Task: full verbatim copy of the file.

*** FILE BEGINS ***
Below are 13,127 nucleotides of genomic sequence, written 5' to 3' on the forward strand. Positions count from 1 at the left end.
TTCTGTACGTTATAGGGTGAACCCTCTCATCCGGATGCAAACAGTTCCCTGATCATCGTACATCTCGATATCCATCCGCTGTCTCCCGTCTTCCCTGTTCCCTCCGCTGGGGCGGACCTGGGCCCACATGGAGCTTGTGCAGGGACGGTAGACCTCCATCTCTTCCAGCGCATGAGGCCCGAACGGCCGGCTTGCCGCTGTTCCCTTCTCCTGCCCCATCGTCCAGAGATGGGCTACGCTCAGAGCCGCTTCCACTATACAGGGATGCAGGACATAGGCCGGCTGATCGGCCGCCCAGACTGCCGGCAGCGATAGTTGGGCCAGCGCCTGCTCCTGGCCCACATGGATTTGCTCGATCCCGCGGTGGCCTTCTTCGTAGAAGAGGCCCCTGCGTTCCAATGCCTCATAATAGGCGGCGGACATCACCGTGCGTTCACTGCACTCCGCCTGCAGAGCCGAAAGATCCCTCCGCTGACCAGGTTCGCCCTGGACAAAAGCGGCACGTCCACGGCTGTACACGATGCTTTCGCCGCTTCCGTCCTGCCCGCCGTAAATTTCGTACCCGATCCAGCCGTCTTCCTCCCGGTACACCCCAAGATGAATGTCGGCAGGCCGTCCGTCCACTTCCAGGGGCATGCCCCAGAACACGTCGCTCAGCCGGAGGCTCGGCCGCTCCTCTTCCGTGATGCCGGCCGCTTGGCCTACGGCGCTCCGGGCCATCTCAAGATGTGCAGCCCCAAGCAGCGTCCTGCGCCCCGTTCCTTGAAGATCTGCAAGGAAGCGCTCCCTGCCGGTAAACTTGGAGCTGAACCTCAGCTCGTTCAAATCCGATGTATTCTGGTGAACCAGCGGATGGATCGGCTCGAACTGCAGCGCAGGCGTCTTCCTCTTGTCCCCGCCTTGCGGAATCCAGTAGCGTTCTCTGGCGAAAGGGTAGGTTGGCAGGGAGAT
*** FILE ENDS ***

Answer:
Below are 13,127 nucleotides of genomic sequence, written 5' to 3' on the forward strand. Positions count from 1 at the left end.
TTCTGTACGTTATAGGGTGAACCCTCTCATCCGGATGCAAACAGTTCCCTGATCATCGTACATCTCGATATCCATCCGCTGTCTCCCGTCTTCCCTGTTCCCTCCGCTGGGGCGGACCTGGGCCCACATGGAGCTTGTGCAGGGACGGTAGACCTCCATCTCTTCCAGCGCATGAGGCCCGAACGGCCGGCTTGCCGCTGTTCCCTTCTCCTGCCCCATCGTCCAGAGATGGGCTACGCTCAGAGCCGCTTCCACTATACAGGGATGCAGGACATAGGCCGGCTGATCGGCCGCCCAGACTGCCGGCAGCGATAGTTGGGCCAGCGCCTGCTCCTGGCCCACATGGATTTGCTCGATCCCGCGGTGGCCTTCTTCGTAGAAGAGGCCCCTGCGTTCCAATGCCTCATAATAGGCGGCGGACATCACCGTGCGTTCACTGCACTCCGCCTGCAGAGCCGAAAGATCCCTCCGCTGACCAGGTTCGCCCTGGACAAAAGCGGCACGTCCACGGCTGTACACGATGCTTTCGCCGCTTCCGTCCTGCCCGCCGTAAATTTCGTACCCGATCCAGCCGTCTTCCTCCCGGTACACCCCAAGATGAATGTCGGCAGGCCGTCCGTCCACTTCCAGGGGCATGCCCCAGAACACGTCGCTCAGCCGGAGGCTCGGCCGCTCCTCTTCCGTGATGCCGGCCGCTTGGCCTACGGCGCTCCGGGCCATCTCAAGATGTGCAGCCCCAAGCAGCGTCCTGCGCCCCGTTCCTTGAAGATCTGCAAGGAAGCGCTCCCTGCCGGTAAACTTGGAGCTGAACCTCAGCTCGTTCAAATCCGATGTATTCTGGTGAACCAGCGGATGGATCGGCTCGAACTGCAGCGCAGGCGTCTTCCTCTTGTCCCCGCCTTGCGGAATCCAGTAGCGTTCTCTGGCGAAAGGGTAGGTTGGCAGGGAGAT